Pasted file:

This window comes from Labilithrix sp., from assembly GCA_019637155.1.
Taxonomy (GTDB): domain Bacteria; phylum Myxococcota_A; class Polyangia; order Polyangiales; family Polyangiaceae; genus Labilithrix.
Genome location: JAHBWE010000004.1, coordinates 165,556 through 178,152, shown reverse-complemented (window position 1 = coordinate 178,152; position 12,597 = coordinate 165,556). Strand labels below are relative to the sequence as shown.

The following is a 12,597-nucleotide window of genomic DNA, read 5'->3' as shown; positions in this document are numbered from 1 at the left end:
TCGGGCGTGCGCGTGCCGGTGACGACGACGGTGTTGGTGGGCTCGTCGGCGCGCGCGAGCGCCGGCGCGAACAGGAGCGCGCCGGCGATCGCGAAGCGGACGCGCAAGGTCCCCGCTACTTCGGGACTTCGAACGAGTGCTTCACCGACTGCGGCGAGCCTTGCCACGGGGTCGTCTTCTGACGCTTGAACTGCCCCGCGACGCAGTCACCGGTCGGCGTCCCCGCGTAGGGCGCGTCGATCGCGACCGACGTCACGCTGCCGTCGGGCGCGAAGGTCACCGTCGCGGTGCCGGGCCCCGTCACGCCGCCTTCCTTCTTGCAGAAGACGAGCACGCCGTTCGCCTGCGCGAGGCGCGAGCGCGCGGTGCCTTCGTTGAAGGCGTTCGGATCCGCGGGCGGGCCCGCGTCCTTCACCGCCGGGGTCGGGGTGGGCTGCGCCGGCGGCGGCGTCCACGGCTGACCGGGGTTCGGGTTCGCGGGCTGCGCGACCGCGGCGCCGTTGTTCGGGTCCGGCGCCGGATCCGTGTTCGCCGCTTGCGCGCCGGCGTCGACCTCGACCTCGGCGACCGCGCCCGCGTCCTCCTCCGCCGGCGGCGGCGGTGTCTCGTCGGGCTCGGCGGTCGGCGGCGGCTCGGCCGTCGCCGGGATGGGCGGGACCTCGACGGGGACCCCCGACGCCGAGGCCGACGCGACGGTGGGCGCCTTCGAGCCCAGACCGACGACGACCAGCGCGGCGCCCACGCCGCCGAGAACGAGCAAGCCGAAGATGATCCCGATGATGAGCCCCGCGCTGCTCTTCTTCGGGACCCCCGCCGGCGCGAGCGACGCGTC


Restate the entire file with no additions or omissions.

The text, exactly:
This window comes from Labilithrix sp., from assembly GCA_019637155.1.
Taxonomy (GTDB): domain Bacteria; phylum Myxococcota_A; class Polyangia; order Polyangiales; family Polyangiaceae; genus Labilithrix.
Genome location: JAHBWE010000004.1, coordinates 165,556 through 178,152, shown reverse-complemented (window position 1 = coordinate 178,152; position 12,597 = coordinate 165,556). Strand labels below are relative to the sequence as shown.

The following is a 12,597-nucleotide window of genomic DNA, read 5'->3' as shown; positions in this document are numbered from 1 at the left end:
TCGGGCGTGCGCGTGCCGGTGACGACGACGGTGTTGGTGGGCTCGTCGGCGCGCGCGAGCGCCGGCGCGAACAGGAGCGCGCCGGCGATCGCGAAGCGGACGCGCAAGGTCCCCGCTACTTCGGGACTTCGAACGAGTGCTTCACCGACTGCGGCGAGCCTTGCCACGGGGTCGTCTTCTGACGCTTGAACTGCCCCGCGACGCAGTCACCGGTCGGCGTCCCCGCGTAGGGCGCGTCGATCGCGACCGACGTCACGCTGCCGTCGGGCGCGAAGGTCACCGTCGCGGTGCCGGGCCCCGTCACGCCGCCTTCCTTCTTGCAGAAGACGAGCACGCCGTTCGCCTGCGCGAGGCGCGAGCGCGCGGTGCCTTCGTTGAAGGCGTTCGGATCCGCGGGCGGGCCCGCGTCCTTCACCGCCGGGGTCGGGGTGGGCTGCGCCGGCGGCGGCGTCCACGGCTGACCGGGGTTCGGGTTCGCGGGCTGCGCGACCGCGGCGCCGTTGTTCGGGTCCGGCGCCGGATCCGTGTTCGCCGCTTGCGCGCCGGCGTCGACCTCGACCTCGGCGACCGCGCCCGCGTCCTCCTCCGCCGGCGGCGGCGGTGTCTCGTCGGGCTCGGCGGTCGGCGGCGGCTCGGCCGTCGCCGGGATGGGCGGGACCTCGACGGGGACCCCCGACGCCGAGGCCGACGCGACGGTGGGCGCCTTCGAGCCCAGACCGACGACGACCAGCGCGGCGCCCACGCCGCCGAGAACGAGCAAGCCGAAGATGATCCCGATGATGAGCCCCGCGCTGCTCTTCTTCGGGACCCCCGCCGGCGCGAGCGACGCGTC